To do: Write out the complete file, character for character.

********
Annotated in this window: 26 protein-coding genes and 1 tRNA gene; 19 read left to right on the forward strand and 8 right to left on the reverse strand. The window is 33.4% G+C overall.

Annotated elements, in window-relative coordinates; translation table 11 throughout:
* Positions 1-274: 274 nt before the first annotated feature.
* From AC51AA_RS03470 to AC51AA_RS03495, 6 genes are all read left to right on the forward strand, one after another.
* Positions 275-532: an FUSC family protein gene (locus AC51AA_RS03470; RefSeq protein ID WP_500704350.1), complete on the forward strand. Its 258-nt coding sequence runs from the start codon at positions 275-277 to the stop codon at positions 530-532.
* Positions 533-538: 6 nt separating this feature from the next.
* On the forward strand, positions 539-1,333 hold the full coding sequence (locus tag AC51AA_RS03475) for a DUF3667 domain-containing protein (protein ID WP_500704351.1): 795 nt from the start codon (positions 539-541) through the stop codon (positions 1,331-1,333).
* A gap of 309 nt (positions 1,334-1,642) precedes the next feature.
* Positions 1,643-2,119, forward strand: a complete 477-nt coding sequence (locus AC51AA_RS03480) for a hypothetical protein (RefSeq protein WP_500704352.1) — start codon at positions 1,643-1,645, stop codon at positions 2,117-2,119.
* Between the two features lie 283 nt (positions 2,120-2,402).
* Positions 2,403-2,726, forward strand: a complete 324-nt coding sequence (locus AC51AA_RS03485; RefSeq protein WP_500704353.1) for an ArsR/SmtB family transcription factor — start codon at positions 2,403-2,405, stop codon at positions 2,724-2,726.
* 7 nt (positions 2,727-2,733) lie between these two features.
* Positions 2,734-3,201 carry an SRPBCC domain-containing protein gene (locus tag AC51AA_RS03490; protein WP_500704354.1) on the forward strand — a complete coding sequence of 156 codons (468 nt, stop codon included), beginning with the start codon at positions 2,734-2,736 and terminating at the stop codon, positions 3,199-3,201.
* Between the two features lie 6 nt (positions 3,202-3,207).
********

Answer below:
Annotated in this window: 26 protein-coding genes and 1 tRNA gene; 19 read left to right on the forward strand and 8 right to left on the reverse strand. The window is 33.4% G+C overall.

Annotated elements, in window-relative coordinates; translation table 11 throughout:
* Positions 1-274: 274 nt before the first annotated feature.
* From AC51AA_RS03470 to AC51AA_RS03495, 6 genes are all read left to right on the forward strand, one after another.
* Positions 275-532: an FUSC family protein gene (locus AC51AA_RS03470; RefSeq protein ID WP_500704350.1), complete on the forward strand. Its 258-nt coding sequence runs from the start codon at positions 275-277 to the stop codon at positions 530-532.
* Positions 533-538: 6 nt separating this feature from the next.
* On the forward strand, positions 539-1,333 hold the full coding sequence (locus tag AC51AA_RS03475) for a DUF3667 domain-containing protein (protein ID WP_500704351.1): 795 nt from the start codon (positions 539-541) through the stop codon (positions 1,331-1,333).
* A gap of 309 nt (positions 1,334-1,642) precedes the next feature.
* Positions 1,643-2,119, forward strand: a complete 477-nt coding sequence (locus AC51AA_RS03480) for a hypothetical protein (RefSeq protein WP_500704352.1) — start codon at positions 1,643-1,645, stop codon at positions 2,117-2,119.
* Between the two features lie 283 nt (positions 2,120-2,402).
* Positions 2,403-2,726, forward strand: a complete 324-nt coding sequence (locus AC51AA_RS03485; RefSeq protein WP_500704353.1) for an ArsR/SmtB family transcription factor — start codon at positions 2,403-2,405, stop codon at positions 2,724-2,726.
* 7 nt (positions 2,727-2,733) lie between these two features.
* Positions 2,734-3,201 carry an SRPBCC domain-containing protein gene (locus tag AC51AA_RS03490; protein WP_500704354.1) on the forward strand — a complete coding sequence of 156 codons (468 nt, stop codon included), beginning with the start codon at positions 2,734-2,736 and terminating at the stop codon, positions 3,199-3,201.
* Between the two features lie 6 nt (positions 3,202-3,207).